Organizations have avoided costly litigation by agreeing to a deal that, one critic says, shortchanges the taxpayers on savings.
A handshake deal to reform retiree health care for San Diego city workers was announced to great fanfare Friday.
But a leading City Hall critic claims the taxpayers are being shortchanged on potential savings.
The tentative agreement involves the city's white-collar and firefighter unions, and three others are expected to come around next week.
The police officers' union, which took the city to court and lost, seems likely to appeal.
As for the others, says City Attorney Jan Goldsmith: "Each of them do have the ability to file their own lawsuits, and I want to make that really clear. I understand that, and I respect that. I still think we'd probably get to the same result. But there's no guarantees in litigation."
Added Mayor Jerry Sanders, addressing a mid-morning news conference in his office: "We can either do the political thing, which is litigate. Or we can do the common-sense thing, which is to provide stability and avoid litigation into the future -- and take responsibility for what we think is the right thing for the city."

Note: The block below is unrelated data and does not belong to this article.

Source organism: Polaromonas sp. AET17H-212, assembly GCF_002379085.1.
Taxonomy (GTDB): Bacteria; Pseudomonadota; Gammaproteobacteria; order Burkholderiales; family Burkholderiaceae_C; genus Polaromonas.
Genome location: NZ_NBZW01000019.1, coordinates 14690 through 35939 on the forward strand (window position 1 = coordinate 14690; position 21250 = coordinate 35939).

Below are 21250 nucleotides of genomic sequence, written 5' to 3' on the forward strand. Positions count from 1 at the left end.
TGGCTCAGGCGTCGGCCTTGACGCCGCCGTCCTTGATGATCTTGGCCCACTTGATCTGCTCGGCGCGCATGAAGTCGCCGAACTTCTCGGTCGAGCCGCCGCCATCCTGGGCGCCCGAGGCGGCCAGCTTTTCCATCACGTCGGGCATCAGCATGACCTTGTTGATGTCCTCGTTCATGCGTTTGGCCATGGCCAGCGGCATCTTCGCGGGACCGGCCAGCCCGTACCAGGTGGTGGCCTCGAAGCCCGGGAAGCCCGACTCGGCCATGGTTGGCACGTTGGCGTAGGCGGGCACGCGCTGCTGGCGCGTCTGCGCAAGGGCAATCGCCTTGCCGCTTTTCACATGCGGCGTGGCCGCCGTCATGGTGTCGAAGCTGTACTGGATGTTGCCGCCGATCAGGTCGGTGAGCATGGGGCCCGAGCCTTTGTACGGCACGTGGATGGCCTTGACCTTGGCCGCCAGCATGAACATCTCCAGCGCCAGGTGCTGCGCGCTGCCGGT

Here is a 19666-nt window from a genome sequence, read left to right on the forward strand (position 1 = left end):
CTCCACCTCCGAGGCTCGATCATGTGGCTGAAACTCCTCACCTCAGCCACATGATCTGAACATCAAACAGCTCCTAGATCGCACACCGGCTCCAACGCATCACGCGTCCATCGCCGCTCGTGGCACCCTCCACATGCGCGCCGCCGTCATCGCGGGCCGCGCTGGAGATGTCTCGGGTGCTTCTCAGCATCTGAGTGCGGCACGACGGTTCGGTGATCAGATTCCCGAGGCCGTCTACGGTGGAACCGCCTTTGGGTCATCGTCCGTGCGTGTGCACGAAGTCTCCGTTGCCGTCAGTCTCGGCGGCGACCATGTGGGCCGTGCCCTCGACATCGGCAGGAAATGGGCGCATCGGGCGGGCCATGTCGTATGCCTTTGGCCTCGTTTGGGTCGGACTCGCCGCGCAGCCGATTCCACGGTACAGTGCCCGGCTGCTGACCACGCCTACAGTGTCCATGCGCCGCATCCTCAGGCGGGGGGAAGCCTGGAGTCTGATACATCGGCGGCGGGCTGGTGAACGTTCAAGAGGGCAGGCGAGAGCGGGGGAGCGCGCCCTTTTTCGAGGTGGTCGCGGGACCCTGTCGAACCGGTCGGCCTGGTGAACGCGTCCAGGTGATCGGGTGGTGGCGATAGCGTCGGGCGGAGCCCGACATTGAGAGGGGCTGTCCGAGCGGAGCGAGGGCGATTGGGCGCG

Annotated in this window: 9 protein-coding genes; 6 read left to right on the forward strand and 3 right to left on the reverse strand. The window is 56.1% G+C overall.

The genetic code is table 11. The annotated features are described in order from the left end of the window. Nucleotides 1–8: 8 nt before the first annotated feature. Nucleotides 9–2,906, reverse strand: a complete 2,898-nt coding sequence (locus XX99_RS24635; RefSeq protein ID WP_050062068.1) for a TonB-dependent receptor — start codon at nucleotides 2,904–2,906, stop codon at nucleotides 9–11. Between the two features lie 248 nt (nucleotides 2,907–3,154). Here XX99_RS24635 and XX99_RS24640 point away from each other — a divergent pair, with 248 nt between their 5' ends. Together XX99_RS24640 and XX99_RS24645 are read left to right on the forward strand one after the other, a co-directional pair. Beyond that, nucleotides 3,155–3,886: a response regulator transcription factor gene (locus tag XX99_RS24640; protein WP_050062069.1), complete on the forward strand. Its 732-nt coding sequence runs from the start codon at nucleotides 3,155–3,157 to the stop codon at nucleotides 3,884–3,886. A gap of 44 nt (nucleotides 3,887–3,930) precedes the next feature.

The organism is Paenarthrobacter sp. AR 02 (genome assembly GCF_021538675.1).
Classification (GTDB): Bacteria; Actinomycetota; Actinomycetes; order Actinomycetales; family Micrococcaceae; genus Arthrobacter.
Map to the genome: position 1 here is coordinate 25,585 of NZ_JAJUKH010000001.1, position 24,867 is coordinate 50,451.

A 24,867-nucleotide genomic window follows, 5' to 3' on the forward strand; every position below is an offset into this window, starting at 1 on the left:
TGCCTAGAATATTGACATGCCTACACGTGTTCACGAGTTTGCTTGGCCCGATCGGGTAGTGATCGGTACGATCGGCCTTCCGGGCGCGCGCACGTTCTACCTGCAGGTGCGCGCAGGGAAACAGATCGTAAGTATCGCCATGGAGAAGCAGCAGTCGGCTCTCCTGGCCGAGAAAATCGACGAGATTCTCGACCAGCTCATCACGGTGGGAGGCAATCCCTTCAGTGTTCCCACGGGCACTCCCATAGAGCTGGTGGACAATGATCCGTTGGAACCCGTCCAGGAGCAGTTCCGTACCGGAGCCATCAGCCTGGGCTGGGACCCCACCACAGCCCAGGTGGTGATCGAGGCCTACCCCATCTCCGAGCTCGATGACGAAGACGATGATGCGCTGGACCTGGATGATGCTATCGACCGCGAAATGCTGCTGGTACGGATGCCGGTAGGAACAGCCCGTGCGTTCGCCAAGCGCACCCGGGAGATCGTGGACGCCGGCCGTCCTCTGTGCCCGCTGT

Last week a lawsuit brought by the San Diego Police Officers' Association ended in a judge's ruling that retiree health care is not a "vested benefit."
If the POA appeals and loses, Goldsmith indicated, the cops are out in the cold.
If the officers go along with the program, the agreement stipulates their terms won't exceed the others'.
"No comment," is how a POA vice president instructed the union's receptionist to respond to a question about how the POA will proceed.
Leaders of the Municipal Employees Association signed onto the deal, as did those for International Fire Fighters Local 145.
Negotiators for blue-collar workers, lifeguards and deputy prosecutors are said to be close to joining in.
The agreement calls for employee contributions to health costs and a reduction in city benefits.
Projected taxpayer savings: $714 million over 25 years.
"As significant as this appeal is, it won't be good enough for some. We know that," noted Councilman Kevin Faulconer. "Some will criticize with inflammatory rhetoric. But I'm not interested in rhetoric, I'm interested in results."
Councilman Carl DeMaio made good on Faulconer's prediction, arguing that the agreement gives city retirees much better benefits than private sector plans.
"This deal gives up 340, at the least, and as much as $530 million in potential savings over the life of the agreement," DeMaio told reporters shortly after the mayor's news conference.
"We have a city government that is in essence using public monies to benefit around 10,000 city employees at the expense of 1.5 million taxpayers," De Maio said. "And that is really a problem, the cultural problem we're having here in city government."
The deal, which DeMaio and Lorie Zapf opposed on the losing end of a 6-2 Council vote in closed session, still has to be ratified by the unions' memberships.
As for the deal's potential impact on future city budgets, it'll be three years before the annual savings top $3 million and start to grow exponentially to $60 million by 2036.